| In 1867, seven Black men - Matthew N. Leary, Andrew J. Chesnutt, Robert Simmons, George Grainger, Thomas Lomax, Nelson Carter, and David A. Bryant - paid $136 for two lots on Gillespie Street and converted themselves into a self-perpetuating Board of Trustees to maintain this property permanently as a site for the education of Black children in Fayetteville. General O. O. Howard of the Freedman’s Bureau, one of the best-known friends of Black education, erected a building on this site, and the institution became known as the Howard School. By a legislative act in 1877, the North Carolina General Assembly provided for the establishment of a Normal School for the education of Black teachers. The Howard School was chosen as the most promising because of its successful record during the previous ten years. It was designated a teacher training institution, and its name was changed to the State Colored Normal School. Five Chief Administrative Officers served for relatively short periods until 1899: Robert L. Harris,Principal (1867-1880), Charles W. Chesnutt, Principal (1880-1883), Ezekiel Ezra (E. E.) Smith, Principal(1883-1888), George Williams, Principal(1888-1895), E. E. Smith, Principal (1895-1898), and the Rev. L. E. Fairley, Principal (1898-1899).
In 1899, Dr. Smith returned to the institution. Under his presidency, the school grew from three rooms in a small frame structure to a physical plant of ten buildings on a fifty-acre tract of land. In order to pay for the land, Dr. Smith, along with F. D. Williston, E. N. Williams, J. G. Smith and Dr. P. N. Melchor, endorsed a note for 3,000.00. The note was renewed several times and eventually paid off by Dr. Smith. He later deeded the land to the State. Dr. Smith retired in 1933 at the age of 80 with more than 40 years of service to the institution.
Dr. J. Ward Seabrook succeeded Dr. Smith and under his presidency the school became Fayetteville State Teachers College, thereafter being authorized to grant the Bachelor of Science degree in Education. The college received both state and regional accreditation in 1947.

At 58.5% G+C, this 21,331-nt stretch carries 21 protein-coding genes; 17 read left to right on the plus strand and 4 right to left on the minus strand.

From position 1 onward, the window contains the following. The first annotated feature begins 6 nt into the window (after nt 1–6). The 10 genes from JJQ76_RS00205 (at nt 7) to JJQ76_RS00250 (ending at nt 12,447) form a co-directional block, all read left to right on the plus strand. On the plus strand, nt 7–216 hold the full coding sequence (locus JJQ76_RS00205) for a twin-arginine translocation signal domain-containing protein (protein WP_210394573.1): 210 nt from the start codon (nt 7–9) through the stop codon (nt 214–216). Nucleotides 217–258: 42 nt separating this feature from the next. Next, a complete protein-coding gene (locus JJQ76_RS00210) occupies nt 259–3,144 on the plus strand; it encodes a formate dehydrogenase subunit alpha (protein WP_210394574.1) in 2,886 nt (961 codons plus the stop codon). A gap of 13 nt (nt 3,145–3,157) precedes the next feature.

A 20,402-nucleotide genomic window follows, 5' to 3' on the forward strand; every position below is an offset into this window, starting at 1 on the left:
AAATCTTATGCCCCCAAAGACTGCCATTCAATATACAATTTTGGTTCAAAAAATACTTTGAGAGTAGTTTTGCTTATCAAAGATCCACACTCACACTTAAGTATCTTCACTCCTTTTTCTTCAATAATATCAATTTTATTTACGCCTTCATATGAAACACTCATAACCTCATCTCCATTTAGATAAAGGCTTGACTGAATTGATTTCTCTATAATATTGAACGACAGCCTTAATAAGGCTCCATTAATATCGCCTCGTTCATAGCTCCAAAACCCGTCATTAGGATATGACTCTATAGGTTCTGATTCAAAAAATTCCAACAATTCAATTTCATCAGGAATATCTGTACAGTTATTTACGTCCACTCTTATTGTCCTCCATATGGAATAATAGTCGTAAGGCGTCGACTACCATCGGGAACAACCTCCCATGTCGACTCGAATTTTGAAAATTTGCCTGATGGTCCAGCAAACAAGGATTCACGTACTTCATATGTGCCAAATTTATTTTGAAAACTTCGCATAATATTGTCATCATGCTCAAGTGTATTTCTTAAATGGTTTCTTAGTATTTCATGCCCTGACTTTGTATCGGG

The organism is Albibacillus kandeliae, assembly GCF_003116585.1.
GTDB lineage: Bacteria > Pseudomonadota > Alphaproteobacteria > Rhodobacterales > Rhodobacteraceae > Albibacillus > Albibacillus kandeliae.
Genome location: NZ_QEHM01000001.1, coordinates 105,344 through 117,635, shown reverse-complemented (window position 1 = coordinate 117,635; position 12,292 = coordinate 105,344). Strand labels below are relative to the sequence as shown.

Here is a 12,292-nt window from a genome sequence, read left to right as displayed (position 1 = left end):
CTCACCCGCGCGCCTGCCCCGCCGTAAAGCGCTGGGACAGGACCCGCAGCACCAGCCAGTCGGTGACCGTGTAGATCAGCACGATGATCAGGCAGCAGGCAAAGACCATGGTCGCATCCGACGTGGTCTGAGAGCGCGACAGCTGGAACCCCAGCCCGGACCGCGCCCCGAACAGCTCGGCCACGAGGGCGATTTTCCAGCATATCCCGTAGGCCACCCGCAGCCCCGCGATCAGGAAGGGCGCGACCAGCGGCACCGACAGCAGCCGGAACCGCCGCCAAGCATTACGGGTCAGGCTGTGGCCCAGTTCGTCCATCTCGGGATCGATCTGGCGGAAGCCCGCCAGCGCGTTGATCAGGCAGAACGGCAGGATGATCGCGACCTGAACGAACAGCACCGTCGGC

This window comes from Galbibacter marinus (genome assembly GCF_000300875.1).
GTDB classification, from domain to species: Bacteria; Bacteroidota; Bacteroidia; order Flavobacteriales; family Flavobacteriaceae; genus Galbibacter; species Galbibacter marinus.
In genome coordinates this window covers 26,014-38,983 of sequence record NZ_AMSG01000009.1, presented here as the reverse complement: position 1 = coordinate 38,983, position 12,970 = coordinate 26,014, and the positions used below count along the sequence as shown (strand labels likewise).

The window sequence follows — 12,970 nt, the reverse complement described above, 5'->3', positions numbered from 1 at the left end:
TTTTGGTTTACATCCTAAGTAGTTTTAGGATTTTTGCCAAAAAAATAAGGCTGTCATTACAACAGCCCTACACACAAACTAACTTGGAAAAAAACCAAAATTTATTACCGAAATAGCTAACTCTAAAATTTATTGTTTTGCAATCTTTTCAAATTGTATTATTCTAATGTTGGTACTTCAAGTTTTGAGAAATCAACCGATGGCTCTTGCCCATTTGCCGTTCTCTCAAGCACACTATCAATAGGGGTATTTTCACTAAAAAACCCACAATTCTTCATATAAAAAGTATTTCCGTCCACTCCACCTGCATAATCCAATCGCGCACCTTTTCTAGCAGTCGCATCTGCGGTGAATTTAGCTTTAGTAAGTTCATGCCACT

Dr. Seabrook retired in 1956 and was succeeded by Dr. Rudolph Jones. During Dr. Jones’ administration, the curriculum was expanded to include majors in secondary education and programs leading to degrees outside the teaching field. The name of the school was changed to Fayetteville State College in 1963. Also, under Dr. Jones’ leadership, six additions were made to the physical plant to accommodate a rapidly expanding enrollment.
In 1969, the institution acquired its present name, "Fayetteville State University," and Dr. Charles
"A" Lyons, Jr. was elected president. By a legislative act in 1972, Fayetteville State University became a constituent institution of The University of North Carolina System. The Chief Executive Officer's position was re-titled to Chancellor, with Dr. Lyons becoming the first Chancellor of the University. During his tenure, the curriculum was expanded to include a variety of both baccalaureate and master’s level programs. In addition, the Fort Bragg-Pope AFB Extension Center, in conjunction with the Week-End and Evening College, was established in order to provide military personnel and other persons employed full-time with the opportunity to further their education.
The general academic structure took its present configuration in 1985 when the University became a Comprehensive Level I Institution. In addition to expanding program offerings and services, eight buildings were added to the physical plant during this period to include the state-of-the-art Charles Chesnutt Library.
On January 1, 1988, Dr. Lloyd V. Hackley became the eighth Chief Executive Officer of the University.During his tenure, FSU’s first doctoral program in Educational Leadership was established; andbaccalaureate program offerings were also increased to include 36 disciplines in the arts and sciences,business and economics, and education. The addition for the ultra-modern Business and Economicsbuilding and the new Health, Physical Education and Recreation Complex under-scored Dr. Hackley’s commitment to FSU’s continued expansion and growth. Chancellor Hackley strengthened FSU’scommunity outreach to at-risk children in the public schools, establishing numerous scholarship and tutoring/mentoring programs. FSU’s first major capital campaign was also completed during Dr. Hackley’stenure, and enabled FSU to increase the number of privately funded student scholarships to over 200. On December 31, 1994, Dr. Hackley left his post at FSU to become President of the North Carolina Department ofCommunity Colleges, the first African-American to lead the state’s system of 59 community colleges.